It took a few weeks—and 800 man-hours—but Billy Penn is back and looking fresh as ever.
Moorland Studios just completed its latest conservation of the William Penn statue that sits atop Philadelphia’s City Hall. The endeavor involved about a month of washing, buffing, and restoring of the 37-foot-tall bronze statue, which has only had about three other baths in its 125-year history.
Moorland Studios has led all four conservations for the statue. This time around, the team was tasked with using 1,200 gallons of high-pressure water to remove pollutants that had accumulated over the past 14 years. They then had to strip the existing wax from the statue’s surface and add a new coat of wax to fill spots that had suffered from erosion.
The statue was designed by Alexander Milne Calder. It’s a jaw-dropping 53,348 pounds and was cast in 47 sections so that it could be assembled piece by piece onto the top of City Hall. It took two years to install the sculpture, and today it remains the tallest statue atop a building in the world.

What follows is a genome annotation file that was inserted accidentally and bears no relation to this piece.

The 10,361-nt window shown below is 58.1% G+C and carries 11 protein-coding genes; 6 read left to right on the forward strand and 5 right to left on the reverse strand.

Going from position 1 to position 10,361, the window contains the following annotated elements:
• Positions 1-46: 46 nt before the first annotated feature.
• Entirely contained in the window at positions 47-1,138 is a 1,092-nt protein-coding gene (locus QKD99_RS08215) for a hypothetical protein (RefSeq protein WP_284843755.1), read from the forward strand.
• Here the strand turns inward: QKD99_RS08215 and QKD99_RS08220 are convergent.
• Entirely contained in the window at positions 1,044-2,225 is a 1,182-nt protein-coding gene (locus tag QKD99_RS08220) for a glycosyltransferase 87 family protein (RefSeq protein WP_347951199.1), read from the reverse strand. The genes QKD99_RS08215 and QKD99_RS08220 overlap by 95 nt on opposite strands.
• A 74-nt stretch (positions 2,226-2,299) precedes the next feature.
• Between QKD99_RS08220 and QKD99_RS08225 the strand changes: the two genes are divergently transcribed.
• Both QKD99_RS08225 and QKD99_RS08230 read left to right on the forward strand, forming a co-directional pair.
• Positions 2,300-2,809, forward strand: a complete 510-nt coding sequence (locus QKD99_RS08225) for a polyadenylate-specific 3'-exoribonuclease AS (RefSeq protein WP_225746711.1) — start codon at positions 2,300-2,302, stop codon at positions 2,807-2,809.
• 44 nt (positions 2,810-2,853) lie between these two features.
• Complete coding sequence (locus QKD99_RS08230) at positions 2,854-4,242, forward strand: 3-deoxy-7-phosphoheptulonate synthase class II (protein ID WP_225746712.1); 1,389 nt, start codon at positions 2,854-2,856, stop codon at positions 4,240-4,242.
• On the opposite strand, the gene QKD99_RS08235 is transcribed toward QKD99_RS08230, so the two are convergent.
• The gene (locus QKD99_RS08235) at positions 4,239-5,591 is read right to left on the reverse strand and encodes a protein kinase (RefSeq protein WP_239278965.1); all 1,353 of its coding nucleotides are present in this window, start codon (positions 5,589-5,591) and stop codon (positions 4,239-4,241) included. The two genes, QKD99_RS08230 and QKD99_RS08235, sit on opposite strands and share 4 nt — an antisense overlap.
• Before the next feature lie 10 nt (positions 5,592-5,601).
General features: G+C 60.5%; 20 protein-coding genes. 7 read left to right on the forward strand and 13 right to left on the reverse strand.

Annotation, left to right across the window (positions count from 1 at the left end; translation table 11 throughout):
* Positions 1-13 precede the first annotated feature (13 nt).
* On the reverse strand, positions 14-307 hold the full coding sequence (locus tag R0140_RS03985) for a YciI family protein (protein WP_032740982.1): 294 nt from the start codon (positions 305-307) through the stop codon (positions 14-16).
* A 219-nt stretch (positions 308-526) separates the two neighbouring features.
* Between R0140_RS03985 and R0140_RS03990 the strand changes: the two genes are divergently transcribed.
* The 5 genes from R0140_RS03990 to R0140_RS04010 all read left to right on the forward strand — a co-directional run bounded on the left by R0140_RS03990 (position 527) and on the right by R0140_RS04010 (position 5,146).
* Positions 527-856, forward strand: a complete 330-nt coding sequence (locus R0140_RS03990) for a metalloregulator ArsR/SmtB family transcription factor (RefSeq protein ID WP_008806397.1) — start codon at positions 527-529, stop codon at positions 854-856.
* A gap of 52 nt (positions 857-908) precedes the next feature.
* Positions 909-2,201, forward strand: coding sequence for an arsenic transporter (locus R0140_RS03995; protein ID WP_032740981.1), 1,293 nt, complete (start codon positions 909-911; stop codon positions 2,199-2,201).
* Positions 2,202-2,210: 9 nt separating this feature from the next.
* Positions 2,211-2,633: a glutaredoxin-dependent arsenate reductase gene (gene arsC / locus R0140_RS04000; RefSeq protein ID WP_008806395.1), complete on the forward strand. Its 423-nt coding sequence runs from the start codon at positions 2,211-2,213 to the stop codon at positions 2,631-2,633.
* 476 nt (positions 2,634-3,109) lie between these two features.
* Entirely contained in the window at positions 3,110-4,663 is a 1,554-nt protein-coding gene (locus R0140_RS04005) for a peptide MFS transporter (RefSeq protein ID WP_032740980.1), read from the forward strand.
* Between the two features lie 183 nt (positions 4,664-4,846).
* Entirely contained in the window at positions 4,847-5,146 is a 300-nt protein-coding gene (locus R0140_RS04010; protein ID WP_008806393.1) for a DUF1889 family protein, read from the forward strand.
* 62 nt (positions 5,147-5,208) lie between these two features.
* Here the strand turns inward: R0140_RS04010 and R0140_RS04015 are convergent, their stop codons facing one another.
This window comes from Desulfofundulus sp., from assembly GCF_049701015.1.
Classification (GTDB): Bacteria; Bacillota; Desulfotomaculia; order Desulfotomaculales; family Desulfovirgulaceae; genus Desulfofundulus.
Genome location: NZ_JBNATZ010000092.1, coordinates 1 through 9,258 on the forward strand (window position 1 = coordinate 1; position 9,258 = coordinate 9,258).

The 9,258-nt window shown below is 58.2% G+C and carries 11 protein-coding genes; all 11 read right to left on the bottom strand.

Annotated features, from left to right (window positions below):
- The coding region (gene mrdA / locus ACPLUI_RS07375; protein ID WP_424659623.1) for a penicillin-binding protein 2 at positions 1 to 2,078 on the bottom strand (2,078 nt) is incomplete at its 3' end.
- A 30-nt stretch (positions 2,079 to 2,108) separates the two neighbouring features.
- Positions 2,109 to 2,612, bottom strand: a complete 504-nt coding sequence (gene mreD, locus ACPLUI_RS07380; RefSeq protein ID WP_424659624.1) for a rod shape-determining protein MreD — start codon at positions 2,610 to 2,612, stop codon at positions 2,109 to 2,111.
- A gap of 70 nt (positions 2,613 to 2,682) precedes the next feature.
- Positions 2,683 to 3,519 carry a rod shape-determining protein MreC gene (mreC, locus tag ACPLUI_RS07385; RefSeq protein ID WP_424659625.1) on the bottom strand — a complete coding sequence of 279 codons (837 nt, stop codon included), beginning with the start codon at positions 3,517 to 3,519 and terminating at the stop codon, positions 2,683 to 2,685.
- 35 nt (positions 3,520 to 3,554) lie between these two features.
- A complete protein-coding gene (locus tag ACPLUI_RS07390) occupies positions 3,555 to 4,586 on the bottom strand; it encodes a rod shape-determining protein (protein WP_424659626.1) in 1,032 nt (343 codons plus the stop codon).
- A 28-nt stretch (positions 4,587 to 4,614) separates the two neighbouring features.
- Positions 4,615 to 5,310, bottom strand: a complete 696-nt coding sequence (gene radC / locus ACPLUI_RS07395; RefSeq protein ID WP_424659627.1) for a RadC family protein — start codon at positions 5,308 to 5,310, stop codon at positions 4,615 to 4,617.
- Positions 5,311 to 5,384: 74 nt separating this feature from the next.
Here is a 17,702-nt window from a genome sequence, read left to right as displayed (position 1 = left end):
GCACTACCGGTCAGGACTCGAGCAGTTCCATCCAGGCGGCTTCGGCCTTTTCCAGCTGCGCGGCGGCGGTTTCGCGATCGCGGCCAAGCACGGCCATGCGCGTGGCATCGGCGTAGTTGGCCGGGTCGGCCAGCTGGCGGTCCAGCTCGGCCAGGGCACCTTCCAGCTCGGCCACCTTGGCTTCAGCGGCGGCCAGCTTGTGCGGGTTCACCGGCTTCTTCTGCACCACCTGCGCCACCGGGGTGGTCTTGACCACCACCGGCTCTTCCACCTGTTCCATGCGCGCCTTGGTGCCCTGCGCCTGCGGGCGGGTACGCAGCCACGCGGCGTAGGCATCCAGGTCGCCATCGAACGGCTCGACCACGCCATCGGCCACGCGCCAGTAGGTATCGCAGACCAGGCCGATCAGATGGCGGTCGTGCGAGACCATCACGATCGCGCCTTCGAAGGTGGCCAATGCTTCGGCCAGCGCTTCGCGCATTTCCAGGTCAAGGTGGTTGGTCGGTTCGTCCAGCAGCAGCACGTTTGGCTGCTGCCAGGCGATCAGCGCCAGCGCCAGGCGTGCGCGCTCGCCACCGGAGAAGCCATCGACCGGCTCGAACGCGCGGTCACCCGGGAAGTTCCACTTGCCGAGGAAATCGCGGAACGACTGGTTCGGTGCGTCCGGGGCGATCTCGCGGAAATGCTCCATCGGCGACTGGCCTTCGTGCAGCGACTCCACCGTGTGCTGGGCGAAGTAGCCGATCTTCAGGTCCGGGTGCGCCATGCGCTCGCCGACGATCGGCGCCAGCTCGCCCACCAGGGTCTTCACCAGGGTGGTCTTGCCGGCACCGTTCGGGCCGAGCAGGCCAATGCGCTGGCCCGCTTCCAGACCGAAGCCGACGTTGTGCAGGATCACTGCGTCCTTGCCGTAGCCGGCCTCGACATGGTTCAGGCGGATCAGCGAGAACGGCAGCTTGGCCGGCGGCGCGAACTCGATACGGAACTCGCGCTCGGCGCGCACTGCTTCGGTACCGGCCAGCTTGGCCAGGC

The scaffolding, however, won’t be taken down until late July. The city is still replacing the caulk in the tower dome to prevent water from seeping through, according to the Office of Arts, Culture and the Creative Economy.
Here are some super close-up views of William Penn’s makeover, in before-after photos.
Moorland Studios also documented the long process on its Instagram account. Even one of the city’s falcons checked in on the progress.
- With scaffolding up, William Penn statue restoration begins [Curbed Philly]
- City Hall’s William Penn statue cleaning to begin in May [Curbed Philly]